WASHINGTON ― Something unusual happened as Supreme Court nominee Neil Gorsuch was testifying before the Senate Judiciary Committee on Wednesday. His would-be future colleagues took a swipe at his past work.
As Gorsuch was essentially interviewing for a job on the high court, the justices roundly rejected a legal standard that he’d embraced in a 2008 disability rights case. In a unanimous ruling, Chief Justice John Roberts wrote that the standard, which sets a particularly low bar for schools’ responsibility to students with disabilities, is not good enough.
“When all is said and done, a student offered an educational program providing ‘merely more than de minimis’ progress from year to year can hardly be said to have been offered an education at all,” Roberts wrote.
The case before the justices concerned the level of educational benefit that public schools must provide under the federal Individuals with Disabilities Education Act. “Merely more than de minimis” was the standard observed in the current case by the U.S. Court of Appeals for the 10th Circuit, Gorsuch’s court.
“For children with disabilities, receiving instruction that aims so low would be tantamount to sitting idly ... awaiting the time when they were old enough to drop out,” Roberts added.
Democrats on the Senate Judiciary Committee immediately jumped on the ruling issued Wednesday morning. They began pressing Gorsuch about it, emphasizing the word “merely” ― a word that had attracted the justices’ attention as well during oral arguments. Sen. Dick Durbin (D-Ill.) called the ruling “powerful.”
“Why in your early decision did you want to lower the bar so low ... as a standard for public education to meet this federal requirement under the law?” Durbin asked Gorsuch. The judge noted that he had just seen the ruling during a quick break in the confirmation hearing.
“If I was wrong, Senator, I was wrong because I was bound by circuit precedent, and I’m sorry,” Gorsuch said. He noted that the ruling in the 2008 case had been unanimous and that one of his fellow judges on that case was a Democratic nominee.
“To me, you were actually the first in this case that you wrote to come up with this standard and then you added the word ‘merely,’” said Sen. Amy Klobuchar (D-Minn.). She later said that Gorsuch’s addition of that word “creates a ceiling ... more than a floor” for the benefits that students with disabilities receive under the law.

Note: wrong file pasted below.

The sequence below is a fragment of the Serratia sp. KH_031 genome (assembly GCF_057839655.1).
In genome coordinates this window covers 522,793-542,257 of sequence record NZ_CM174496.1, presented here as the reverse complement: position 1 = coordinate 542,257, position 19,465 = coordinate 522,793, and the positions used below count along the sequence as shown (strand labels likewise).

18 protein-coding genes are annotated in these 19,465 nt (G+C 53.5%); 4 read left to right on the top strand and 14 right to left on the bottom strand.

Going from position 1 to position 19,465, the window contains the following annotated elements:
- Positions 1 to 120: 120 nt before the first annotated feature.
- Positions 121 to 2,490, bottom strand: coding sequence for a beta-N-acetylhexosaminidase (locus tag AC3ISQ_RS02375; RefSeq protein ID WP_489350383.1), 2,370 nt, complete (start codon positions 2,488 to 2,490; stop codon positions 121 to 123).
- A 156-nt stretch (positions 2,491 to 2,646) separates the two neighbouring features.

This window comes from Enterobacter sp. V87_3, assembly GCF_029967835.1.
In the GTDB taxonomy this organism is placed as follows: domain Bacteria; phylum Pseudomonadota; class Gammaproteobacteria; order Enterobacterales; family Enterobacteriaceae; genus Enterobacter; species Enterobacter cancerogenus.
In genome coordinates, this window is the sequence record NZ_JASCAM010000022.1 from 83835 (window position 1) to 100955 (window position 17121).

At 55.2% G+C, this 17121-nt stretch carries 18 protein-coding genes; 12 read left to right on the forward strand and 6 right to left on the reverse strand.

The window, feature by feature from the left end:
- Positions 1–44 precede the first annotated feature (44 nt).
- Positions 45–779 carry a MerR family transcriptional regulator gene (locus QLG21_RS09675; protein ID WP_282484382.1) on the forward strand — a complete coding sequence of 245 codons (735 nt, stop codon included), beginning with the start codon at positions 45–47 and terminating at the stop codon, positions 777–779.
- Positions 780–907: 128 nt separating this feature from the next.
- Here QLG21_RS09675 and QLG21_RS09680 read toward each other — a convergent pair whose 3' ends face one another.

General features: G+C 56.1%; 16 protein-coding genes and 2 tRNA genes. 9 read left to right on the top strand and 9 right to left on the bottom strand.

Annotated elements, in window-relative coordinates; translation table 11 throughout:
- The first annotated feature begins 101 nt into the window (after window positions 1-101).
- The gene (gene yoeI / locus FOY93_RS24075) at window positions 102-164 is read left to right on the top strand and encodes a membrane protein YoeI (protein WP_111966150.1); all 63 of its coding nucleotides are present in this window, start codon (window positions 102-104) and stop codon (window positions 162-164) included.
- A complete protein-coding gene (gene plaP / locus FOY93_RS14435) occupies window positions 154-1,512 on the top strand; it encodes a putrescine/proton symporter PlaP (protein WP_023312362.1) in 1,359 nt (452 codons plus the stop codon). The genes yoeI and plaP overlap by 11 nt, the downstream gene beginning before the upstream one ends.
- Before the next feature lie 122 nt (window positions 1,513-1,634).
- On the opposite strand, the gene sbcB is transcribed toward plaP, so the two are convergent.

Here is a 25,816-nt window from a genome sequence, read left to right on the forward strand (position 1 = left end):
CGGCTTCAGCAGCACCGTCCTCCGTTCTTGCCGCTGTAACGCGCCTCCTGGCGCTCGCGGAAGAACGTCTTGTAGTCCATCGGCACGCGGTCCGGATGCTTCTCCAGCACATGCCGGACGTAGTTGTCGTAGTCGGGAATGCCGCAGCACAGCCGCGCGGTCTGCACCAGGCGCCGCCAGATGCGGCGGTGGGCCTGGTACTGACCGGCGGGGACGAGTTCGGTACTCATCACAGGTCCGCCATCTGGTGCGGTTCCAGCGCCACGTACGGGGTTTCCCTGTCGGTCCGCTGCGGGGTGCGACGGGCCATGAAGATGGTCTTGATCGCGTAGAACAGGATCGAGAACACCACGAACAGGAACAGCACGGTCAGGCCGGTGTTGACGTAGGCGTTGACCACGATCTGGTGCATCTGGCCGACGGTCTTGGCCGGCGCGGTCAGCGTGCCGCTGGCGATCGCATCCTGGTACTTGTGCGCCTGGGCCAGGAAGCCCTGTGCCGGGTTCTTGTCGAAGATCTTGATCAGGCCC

Gorsuch responded that he was simply following precedent in the 10th Circuit. He said, “I disagree,” when Klobuchar charged that his ruling made the standard more stringent. “It’s not a surprise to me,” she said, that the Supreme Court rejected the lower court’s language unanimously.
Republicans on the committee rushed to Gorsuch’s defense. Chairman Chuck Grassley (R-Iowa) sent out an advisory to reporters stating that the judge “did not invent that legal test” and that he relied on a 1996 decision from his own circuit. The advisory added that Gorsuch’s addition of “merely” didn’t change the protections for students with disabilities.
Sen. Ted Cruz (R-Texas) argued that Gorsuch was simply following guidance from the Supreme Court and other courts at the time.
“Yes, sir. I follow orders,” Gorsuch said. That answer, Cruz said, “should give comfort that you would continue to do so as a Supreme Court justice.”
During oral arguments in January, several justices puzzled over who came up with the standard that they later rejected. “Who invented it?” asked Justice Ruth Bader Ginsburg.
In Wednesday’s ruling, the Supreme Court said that kids with disabilities must be offered an educational program that is “reasonably calculated to enable a child to make progress appropriate in light of the child’s circumstances.” This standard, the court said, is fact-specific and depends on “the unique circumstances of the child.”
Disability rights advocates praised the ruling.
Jeff Perkins, the father of the child with autism at the center of the case Gorsuch decided in 2008, is set to testify against the judge’s confirmation on Thursday.